Sunday, March 22, 2009

We came, we saw, we destroyed.

A T-shirt with the image of a pregnant Muslim woman in the cross-hairs of a sniper's rifle and bearing the slogan "1 SHOT 2 KILLS".  Other shirts and caps, adorned with similar slogans, such as "WE CAME, WE SAW, WE DESTROYED". Such is the trophy clothing, boasting of rape, murder and destruction, printed and worn by members of various Israel Defence Force units.

Just another sign of the increasing callousness of those who make up "the most moral army in the world".

For the full story go to:

Friday, March 20, 2009

Human Rights (for some)

Homeless refugees in Gaza shelter in the ruins of their home.

Debate goes on in Australia about the need for a Bill of Rights or Charter of Rights. Those for such a document argue that it would guarantee and enshrine the basic rights of all citizens, to be upheld in our courts of law. Those against maintain that our rights are best preserved through the workings of the federal parliament - claiming that our elected representatives, not unelected judges, should be the watchdogs of our freedom and rights.  Some assert that Australia is the only Western democracy without such a bill or charter.

As the "only democracy in the Middle East" Israel would, one imagines, assume responsibility for the basic rights of all its citizens and those living under its military occupation.  But of course it doesn't. Only its Jewish citizens are entitled to the full protection of Israeli laws. Its Arab citizens enjoy only a second-class status. The Palestinians under its protection as an occupying power (in Gaza, the West Bank and East Jerusalem) face the theft and destruction of their property, imprisonment without trial, restrictions of movement and beatings and killings by army personnel, with no meaningful recourse to law. Land thefts and extra-judicial killings by agents of the state continue to go unpunished.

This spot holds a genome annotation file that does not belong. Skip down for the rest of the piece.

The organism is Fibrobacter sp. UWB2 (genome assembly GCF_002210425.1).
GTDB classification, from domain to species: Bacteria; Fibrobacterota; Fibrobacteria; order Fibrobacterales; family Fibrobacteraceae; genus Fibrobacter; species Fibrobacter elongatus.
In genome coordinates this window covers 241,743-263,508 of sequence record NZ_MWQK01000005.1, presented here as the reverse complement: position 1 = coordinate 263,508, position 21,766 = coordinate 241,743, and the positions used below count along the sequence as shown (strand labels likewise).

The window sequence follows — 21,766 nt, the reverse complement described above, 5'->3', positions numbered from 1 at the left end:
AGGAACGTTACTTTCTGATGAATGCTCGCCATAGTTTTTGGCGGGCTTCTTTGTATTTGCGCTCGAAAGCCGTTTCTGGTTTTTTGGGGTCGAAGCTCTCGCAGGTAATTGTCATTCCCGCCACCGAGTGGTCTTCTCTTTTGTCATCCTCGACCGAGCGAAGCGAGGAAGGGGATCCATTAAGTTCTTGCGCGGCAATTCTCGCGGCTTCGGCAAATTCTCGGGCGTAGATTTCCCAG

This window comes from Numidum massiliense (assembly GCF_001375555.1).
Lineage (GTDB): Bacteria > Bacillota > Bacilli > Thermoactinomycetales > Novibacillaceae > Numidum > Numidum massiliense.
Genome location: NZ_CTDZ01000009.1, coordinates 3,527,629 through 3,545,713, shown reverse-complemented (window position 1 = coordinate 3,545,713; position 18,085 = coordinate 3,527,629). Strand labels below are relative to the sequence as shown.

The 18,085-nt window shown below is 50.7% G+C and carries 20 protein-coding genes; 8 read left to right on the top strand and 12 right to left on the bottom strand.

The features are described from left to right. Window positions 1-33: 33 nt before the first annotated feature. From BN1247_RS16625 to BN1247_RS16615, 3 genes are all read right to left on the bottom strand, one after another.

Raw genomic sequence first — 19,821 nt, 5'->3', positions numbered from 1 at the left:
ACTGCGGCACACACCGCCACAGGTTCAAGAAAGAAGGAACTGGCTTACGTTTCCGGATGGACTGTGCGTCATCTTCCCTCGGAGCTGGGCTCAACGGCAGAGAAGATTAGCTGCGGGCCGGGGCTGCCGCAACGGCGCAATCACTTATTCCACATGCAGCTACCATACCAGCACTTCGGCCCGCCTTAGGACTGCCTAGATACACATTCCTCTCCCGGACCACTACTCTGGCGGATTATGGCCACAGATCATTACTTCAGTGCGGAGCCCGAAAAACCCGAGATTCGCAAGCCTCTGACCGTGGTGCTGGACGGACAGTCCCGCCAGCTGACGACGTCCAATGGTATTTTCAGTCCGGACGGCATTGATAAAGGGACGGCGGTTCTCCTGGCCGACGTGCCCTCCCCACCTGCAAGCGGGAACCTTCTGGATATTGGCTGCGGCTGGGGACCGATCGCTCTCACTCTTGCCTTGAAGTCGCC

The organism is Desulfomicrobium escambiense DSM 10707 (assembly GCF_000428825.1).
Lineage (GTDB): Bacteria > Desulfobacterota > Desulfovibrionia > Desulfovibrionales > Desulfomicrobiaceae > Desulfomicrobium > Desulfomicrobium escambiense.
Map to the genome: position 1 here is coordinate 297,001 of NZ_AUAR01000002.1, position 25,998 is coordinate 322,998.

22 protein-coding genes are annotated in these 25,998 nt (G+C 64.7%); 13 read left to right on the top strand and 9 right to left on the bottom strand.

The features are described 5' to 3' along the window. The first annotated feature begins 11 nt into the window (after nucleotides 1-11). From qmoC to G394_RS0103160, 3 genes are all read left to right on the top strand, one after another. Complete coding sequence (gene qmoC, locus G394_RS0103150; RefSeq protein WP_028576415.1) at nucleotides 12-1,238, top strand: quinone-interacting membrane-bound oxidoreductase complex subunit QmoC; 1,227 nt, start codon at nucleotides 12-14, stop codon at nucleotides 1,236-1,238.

Such a debate as we are having in Australia is irrelevant in the context of Israel. When laws are enacted for the benefit of some, and denied to others, then surely this earns Israel the definition of a racist state. While it continues on its present course Israel will increasingly be seen as a pariah nation by the rest of the world.

Tuesday, March 10, 2009

No more Holocaust movies

Last Sunday SBS television screened a Hungarian movie, "Fateless", about a Jewish boy's experiences in a World War 2 concentration camp. While I'm a fan of foreign-language movies on SBS, I couldn't bring myself to watch this one, though I had enjoyed a brilliant Israeli movie, "Sweet Mud", (about a boy growing up on a kibbutz in the 1970s) earlier in the week.

I have seen enough Holocaust movies to last me a lifetime, especially those of the Hollywood variety. There are many Jews, in Israel and worldwide, who are fed up with the incessant portrayal of Jews as victims. As the American academic Norman Finkelstein has argued in his book, "The Holocaust Industry", promoters of the Holocaust work to portray Israel as a victim state, thereby garnering it immunity to criticism of its horrendous human rights record.

Israel has, grotesquely, attempted to portray itself as the victim during the recent Gaza massacres. Meanwhile, it continues with the inexorable ethnic cleansing of the occupied West Bank. While it persists on its present path it can only fuel the fires of anti-Semitism worldwide.

I probably missed a really good movie, but until we start seeing similar treatments of the Palestinian Holocaust coming out of Hollywood and Europe then the subject is closed for me.